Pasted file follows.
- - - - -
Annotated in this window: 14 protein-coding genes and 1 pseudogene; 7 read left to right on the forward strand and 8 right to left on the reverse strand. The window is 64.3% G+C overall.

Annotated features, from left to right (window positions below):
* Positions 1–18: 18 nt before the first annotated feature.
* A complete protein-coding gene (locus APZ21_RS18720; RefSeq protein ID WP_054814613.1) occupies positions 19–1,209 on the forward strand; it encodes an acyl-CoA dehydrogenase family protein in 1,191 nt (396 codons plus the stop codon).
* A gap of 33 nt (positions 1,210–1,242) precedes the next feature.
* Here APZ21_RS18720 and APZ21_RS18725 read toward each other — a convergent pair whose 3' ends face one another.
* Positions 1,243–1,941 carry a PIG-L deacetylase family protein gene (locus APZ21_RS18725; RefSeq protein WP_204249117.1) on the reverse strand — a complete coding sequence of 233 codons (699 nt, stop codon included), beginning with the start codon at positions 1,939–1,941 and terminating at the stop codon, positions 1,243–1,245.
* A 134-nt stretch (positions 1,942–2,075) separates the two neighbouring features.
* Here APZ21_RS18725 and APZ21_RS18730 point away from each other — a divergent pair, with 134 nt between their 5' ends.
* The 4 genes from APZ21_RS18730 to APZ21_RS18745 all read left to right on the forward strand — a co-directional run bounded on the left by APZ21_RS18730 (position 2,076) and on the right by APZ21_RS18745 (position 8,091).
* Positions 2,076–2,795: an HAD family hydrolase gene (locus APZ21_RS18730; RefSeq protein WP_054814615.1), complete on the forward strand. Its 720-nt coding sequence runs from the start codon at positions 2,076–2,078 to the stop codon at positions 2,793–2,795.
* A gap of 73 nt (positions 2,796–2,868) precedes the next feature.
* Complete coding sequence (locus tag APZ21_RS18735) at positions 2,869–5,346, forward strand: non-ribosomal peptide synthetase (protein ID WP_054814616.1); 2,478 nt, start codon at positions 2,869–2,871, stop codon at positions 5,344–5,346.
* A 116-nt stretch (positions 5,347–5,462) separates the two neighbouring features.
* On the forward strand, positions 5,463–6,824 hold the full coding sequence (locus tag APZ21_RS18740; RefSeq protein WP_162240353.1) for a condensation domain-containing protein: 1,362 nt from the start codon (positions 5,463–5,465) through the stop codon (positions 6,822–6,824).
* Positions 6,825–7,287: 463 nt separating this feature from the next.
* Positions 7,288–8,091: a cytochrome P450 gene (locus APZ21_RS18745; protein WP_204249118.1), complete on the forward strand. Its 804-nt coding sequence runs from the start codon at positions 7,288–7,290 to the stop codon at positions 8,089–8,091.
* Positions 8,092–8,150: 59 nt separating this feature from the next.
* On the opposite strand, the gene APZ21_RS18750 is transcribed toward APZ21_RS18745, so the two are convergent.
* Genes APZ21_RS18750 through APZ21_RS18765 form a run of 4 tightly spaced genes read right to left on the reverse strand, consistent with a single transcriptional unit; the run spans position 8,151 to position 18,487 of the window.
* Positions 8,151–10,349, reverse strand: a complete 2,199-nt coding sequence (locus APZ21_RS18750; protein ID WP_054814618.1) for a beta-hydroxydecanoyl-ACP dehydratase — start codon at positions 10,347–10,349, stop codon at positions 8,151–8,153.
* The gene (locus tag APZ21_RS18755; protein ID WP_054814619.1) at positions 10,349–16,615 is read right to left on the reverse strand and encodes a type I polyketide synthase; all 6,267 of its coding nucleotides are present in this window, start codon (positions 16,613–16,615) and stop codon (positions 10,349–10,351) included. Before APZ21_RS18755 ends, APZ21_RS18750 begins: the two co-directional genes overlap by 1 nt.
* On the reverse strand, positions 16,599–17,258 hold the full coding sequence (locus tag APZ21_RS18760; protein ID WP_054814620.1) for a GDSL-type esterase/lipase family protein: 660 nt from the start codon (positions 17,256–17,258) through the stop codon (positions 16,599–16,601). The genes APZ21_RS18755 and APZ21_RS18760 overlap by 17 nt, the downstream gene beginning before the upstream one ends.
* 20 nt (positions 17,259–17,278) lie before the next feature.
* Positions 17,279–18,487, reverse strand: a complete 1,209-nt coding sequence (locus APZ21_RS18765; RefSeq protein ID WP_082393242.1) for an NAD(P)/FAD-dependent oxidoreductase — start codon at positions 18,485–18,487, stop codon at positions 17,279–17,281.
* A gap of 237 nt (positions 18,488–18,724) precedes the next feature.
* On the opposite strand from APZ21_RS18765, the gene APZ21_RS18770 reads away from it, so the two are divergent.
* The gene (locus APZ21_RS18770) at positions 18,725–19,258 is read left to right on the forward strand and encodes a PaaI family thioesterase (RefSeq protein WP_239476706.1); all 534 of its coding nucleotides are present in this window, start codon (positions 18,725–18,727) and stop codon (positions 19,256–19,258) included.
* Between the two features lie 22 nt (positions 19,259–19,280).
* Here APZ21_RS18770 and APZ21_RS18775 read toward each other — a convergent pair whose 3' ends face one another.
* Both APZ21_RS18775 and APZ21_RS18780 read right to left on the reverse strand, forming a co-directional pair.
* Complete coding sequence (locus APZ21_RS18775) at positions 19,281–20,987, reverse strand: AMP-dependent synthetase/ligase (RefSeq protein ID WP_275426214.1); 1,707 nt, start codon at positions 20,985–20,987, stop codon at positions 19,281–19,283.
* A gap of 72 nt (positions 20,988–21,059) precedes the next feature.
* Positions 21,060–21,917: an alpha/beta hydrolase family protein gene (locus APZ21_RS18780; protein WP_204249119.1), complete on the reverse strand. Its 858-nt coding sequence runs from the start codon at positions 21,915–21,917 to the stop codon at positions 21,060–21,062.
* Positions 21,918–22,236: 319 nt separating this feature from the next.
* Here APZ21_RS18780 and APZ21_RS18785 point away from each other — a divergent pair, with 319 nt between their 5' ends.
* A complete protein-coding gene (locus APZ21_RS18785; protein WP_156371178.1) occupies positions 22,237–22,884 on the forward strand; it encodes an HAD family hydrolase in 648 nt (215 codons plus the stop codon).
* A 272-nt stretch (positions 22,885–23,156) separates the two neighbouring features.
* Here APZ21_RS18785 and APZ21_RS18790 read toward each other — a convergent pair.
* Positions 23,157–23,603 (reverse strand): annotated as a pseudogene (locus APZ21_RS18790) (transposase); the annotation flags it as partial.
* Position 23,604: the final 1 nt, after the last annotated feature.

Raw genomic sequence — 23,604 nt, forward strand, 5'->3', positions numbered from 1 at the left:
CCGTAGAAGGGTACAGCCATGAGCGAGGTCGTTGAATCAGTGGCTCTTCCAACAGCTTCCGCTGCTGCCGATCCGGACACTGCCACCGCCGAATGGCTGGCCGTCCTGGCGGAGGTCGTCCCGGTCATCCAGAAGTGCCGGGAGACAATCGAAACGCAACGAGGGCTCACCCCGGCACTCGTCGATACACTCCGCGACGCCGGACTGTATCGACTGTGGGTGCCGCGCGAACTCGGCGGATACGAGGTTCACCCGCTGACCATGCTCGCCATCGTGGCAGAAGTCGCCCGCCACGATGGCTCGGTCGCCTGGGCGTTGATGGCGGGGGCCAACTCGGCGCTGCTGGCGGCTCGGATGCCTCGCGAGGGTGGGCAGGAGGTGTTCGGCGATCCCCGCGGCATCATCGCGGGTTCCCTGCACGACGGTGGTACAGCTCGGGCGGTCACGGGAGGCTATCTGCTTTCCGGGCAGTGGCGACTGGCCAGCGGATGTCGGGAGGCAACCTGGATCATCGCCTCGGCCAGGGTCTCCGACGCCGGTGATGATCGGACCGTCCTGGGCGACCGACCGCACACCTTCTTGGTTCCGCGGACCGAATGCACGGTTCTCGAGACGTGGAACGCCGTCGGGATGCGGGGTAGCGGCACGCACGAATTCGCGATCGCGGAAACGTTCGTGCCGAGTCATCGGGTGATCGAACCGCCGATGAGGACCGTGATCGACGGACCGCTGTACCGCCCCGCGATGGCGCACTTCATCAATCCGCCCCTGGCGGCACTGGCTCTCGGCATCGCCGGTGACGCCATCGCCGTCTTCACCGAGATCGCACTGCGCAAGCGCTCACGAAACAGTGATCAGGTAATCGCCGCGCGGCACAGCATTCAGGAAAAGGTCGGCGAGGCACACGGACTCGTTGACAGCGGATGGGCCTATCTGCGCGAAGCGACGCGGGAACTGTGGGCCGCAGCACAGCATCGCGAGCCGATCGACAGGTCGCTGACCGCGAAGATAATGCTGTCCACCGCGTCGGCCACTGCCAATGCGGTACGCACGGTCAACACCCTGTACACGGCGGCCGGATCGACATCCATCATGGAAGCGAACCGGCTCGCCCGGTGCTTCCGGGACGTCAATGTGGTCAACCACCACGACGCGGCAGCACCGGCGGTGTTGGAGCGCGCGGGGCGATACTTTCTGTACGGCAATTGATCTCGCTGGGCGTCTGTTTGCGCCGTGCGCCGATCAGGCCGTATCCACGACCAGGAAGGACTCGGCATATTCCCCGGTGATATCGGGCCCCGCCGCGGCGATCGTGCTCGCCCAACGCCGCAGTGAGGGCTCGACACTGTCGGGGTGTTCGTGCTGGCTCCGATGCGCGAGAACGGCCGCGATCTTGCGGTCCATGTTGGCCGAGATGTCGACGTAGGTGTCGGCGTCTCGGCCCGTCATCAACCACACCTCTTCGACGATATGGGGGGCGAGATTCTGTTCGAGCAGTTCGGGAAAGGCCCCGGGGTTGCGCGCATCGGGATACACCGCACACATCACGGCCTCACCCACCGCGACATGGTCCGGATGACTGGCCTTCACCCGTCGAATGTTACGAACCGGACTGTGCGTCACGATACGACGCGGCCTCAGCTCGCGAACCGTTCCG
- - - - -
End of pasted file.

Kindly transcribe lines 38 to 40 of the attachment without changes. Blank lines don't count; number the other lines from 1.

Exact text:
* A 272-nt stretch (positions 22,885–23,156) separates the two neighbouring features.
* Here APZ21_RS18785 and APZ21_RS18790 read toward each other — a convergent pair.
* Positions 23,157–23,603 (reverse strand): annotated as a pseudogene (locus APZ21_RS18790) (transposase); the annotation flags it as partial.